Not enamoured by Cannes, not yearning for admiration: Kawal Shoor & Navin Talreja
Founding Partners of The Womb talk about why they feel the advertising industry has a ‘slave mentality’ and more
Published - 11-June-2019
Last year, Kawal Shoor and Navin Talreja, Founding Partners of The Womb, sent their first entry for Saregama Carvaan to Cannes Lions, but didn’t win a metal. The campaign went on to win accolades worldwide, even topping the WARC global Effectiveness ratings. Exactly a year later, the duo has been invited by Cannes Lions International Festival of Creativity to speak on the same campaign. Well, life has certainly come a full circle for these two.
In a conversation with exchange4media, Kawal Shoor and Navin Talreja, talk about why they feel the advertising industry has a ‘slave mentality’, what do they think about speakers selected from India and more.
You are addressing two sessions at Cannes this year, which is also your first time as speakers, what are you talking on?
Navin Talreja: Usually, Cannes doesn’t repeat speakers whether it’s on the same day or through the week. They have obviously made an exception this time, so clearly something has worked for us.
Kawal Shoor: We are speaking on the same day twice, at two different platforms. One is The Work platform and the invite from them was natural because Saregama Carvaan was ranked as number one on WARC Effectiveness ratings so we are talking about our journey and learnings. The second one is on the larger theme of how the measurement of creativity has evolved from brand score to business transformation, something we two have always believed in. We will be talking on the brand experience.
What do you think about the speakers selected from India this year?
Navin Talreja: For us it has always been very simple, if you are doing great work which is sort of creating a case study for the world, then the world would want to listen to you. Progressively in the last 8-10 years, India has been only doing better each year.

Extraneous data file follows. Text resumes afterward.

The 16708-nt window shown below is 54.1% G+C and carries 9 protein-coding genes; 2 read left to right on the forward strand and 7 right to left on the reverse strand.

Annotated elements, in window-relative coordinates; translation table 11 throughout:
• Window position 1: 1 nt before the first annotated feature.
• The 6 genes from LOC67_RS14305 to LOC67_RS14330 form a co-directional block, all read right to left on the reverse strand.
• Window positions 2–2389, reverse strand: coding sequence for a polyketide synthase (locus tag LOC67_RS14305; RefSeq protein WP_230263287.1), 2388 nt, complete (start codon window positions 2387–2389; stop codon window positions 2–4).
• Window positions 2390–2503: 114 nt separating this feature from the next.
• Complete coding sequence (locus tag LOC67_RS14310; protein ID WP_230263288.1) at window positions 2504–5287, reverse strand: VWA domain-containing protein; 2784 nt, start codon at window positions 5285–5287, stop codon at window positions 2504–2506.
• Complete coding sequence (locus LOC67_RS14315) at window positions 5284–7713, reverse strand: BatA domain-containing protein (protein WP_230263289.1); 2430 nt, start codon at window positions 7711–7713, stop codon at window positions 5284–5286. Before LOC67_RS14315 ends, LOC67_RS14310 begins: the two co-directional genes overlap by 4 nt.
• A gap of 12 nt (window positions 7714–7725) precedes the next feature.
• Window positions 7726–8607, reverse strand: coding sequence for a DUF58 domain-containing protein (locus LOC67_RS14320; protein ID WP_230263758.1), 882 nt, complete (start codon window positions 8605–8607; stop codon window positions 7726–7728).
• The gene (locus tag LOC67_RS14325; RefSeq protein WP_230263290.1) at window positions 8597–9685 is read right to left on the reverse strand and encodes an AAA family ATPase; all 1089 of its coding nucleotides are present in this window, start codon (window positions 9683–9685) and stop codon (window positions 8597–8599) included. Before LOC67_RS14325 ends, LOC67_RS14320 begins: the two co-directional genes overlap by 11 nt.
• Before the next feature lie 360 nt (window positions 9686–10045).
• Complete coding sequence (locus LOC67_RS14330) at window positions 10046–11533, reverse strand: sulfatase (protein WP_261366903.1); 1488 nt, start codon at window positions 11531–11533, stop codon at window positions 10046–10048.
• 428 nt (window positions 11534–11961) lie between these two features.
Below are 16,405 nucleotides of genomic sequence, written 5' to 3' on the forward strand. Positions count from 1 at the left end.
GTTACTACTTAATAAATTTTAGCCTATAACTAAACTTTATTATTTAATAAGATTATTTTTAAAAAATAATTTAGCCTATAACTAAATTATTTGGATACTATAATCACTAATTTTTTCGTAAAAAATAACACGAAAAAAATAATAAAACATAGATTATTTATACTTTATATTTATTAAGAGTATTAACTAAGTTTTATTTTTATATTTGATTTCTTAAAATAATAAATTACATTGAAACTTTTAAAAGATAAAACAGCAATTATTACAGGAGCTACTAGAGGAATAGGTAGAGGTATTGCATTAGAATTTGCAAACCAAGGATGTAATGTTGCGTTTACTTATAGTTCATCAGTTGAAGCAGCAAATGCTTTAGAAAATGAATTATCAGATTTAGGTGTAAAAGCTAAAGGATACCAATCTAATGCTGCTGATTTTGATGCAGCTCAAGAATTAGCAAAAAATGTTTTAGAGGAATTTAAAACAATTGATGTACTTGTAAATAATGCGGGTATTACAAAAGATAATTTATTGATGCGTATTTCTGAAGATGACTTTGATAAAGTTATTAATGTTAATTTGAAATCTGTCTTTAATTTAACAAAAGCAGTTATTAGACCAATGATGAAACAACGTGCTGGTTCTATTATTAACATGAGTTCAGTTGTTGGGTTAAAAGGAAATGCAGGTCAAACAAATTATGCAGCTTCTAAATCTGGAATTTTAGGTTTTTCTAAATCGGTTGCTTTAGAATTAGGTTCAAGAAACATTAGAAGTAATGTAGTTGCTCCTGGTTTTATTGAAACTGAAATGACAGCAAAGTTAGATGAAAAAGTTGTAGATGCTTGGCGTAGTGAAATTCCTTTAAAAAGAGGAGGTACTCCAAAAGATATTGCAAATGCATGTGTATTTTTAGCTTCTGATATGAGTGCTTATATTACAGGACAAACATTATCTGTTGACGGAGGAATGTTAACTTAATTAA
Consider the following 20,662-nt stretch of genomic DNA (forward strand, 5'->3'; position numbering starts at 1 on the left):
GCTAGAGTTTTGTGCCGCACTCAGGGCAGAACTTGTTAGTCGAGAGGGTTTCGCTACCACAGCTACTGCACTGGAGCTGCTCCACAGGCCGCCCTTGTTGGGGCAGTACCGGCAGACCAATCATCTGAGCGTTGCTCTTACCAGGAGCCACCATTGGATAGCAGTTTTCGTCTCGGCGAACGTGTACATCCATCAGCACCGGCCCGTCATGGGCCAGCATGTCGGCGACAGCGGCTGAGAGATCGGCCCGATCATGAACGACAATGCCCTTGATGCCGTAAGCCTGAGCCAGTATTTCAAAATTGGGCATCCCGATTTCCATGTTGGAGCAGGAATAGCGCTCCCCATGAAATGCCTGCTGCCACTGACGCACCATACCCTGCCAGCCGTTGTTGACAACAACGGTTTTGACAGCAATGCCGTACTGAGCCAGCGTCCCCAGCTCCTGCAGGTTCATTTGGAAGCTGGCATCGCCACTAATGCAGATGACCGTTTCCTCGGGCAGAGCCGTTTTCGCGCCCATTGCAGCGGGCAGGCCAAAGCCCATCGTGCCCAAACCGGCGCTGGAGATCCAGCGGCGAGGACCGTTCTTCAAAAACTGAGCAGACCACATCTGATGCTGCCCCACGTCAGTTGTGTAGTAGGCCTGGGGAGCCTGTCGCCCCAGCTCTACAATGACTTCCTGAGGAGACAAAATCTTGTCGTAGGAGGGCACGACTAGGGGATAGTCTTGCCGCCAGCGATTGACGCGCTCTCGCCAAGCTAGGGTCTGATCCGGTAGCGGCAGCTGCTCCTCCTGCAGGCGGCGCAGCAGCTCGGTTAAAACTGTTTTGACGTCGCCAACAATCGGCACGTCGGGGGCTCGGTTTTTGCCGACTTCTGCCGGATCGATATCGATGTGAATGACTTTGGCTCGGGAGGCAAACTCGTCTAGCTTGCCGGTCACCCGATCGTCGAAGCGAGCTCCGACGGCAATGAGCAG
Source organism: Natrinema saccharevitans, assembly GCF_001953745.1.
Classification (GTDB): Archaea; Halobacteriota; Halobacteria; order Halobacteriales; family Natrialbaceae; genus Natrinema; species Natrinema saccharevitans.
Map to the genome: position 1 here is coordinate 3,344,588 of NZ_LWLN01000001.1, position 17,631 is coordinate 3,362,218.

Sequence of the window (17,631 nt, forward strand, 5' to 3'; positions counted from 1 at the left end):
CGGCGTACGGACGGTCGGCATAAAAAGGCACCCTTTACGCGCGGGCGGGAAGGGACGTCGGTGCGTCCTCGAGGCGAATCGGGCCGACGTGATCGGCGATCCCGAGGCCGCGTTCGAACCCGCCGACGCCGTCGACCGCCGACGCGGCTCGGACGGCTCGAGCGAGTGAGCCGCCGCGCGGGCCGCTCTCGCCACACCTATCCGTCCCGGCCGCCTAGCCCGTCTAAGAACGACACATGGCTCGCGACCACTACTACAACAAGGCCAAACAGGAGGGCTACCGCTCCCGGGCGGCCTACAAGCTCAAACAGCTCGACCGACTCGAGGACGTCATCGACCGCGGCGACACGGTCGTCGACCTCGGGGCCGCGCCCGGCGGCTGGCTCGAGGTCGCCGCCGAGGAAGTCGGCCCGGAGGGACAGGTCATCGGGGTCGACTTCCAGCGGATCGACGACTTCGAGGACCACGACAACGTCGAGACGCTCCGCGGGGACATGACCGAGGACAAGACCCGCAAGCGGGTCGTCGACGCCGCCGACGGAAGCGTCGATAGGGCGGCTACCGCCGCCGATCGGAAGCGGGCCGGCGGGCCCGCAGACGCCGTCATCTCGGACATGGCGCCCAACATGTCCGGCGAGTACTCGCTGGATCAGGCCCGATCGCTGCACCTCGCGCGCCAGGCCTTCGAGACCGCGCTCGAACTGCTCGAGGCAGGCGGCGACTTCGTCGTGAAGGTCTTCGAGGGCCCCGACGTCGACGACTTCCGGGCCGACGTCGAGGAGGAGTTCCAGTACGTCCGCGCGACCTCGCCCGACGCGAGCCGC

Kawal Shoor: What I find interesting is that at least 3 out of 5 speakers selected from India are from the non-creative side. And this is the world’s premiere creative platform, Cannes. We think it’s a sign of where Cannes itself is going, and where the world is going. They want creativity to get strongly linked to effectiveness because the time when creativity was celebrated just for the sake of it is far gone.
Ironically, this is the same platform that wants to hear out your Carvaan story despite the agency not winning a single Lion for it last year.
Navin Talreja: Yes, we had entered it last year across categories. But I guess Saregama was culturally rooted here in India, arguably Cannes did not award it or even understand it to an extent. Many people told us it was strange we didn’t win.
Kawal Shoor: May be we are just wired differently. We are not particularly enamoured by Cannes. Somebody has called us, so we are going. That’s about it. And I think there is so much of interesting work happening in India now, and maybe we have come to a stage where we are not yearning for admiration from the world. As long as people are happy in India, we are fine with it.
But you have sent an entry this year as well?
Navin Talreja: It is in the same category, for a Delhi-based start-up that launched a smart fan called Ottomate about two months ago. We don’t create work through the year unlike some agencies who create work specifically for Cannes or award shows. At the end of the year, we just pick what is Cannes-worthy and decide on sending it.
Overall, do you feel there are categories in which Indian entries do badly?
Navin Talreja: Yes, we don’t do well in Film, Digital and Integrated. In fact, we are never there on the last day of Cannes when all the big awards are given out. And that happens because of two reasons --a lot of work that we create is obviously so culturally rooted that it does well in India but the international juries don’t get it. Second, if you are so enamoured by Cannes and you want to win, then the easiest categories for you to win in are posters, activation, experience, etc. Agencies tend to create that kind of work which are one-offs, which many people haven’t even heard of but end up winning. That isn’t necessarily work that’s created on a brief or to solve a business problem. Like Kawal said, we are wired differently, our work solves real business problems and helps our clients grow. If it wins, we are happy, if it doesn’t we don’t fret over it. The client who we created the work for needs to appreciate. Honestly, beyond that person we really don’t care.
Kawal Shoor: Lastly, I’d like to add that we underestimate the cultural influence that plays a big role in our industry. There can be a Mohammad Rafi song that can move India to tears and there can be a Bob Dylan song in the US which people connect with there, but in India people just won’t understand it. And that’s exactly how it works. It’s only in advertising where we have a slave mentality, where we want their appreciation. See, if they like it, great, if we like their work, great for them but otherwise as long as we are doing well in our own market, it’s fine.For more updates, be socially connected with us on
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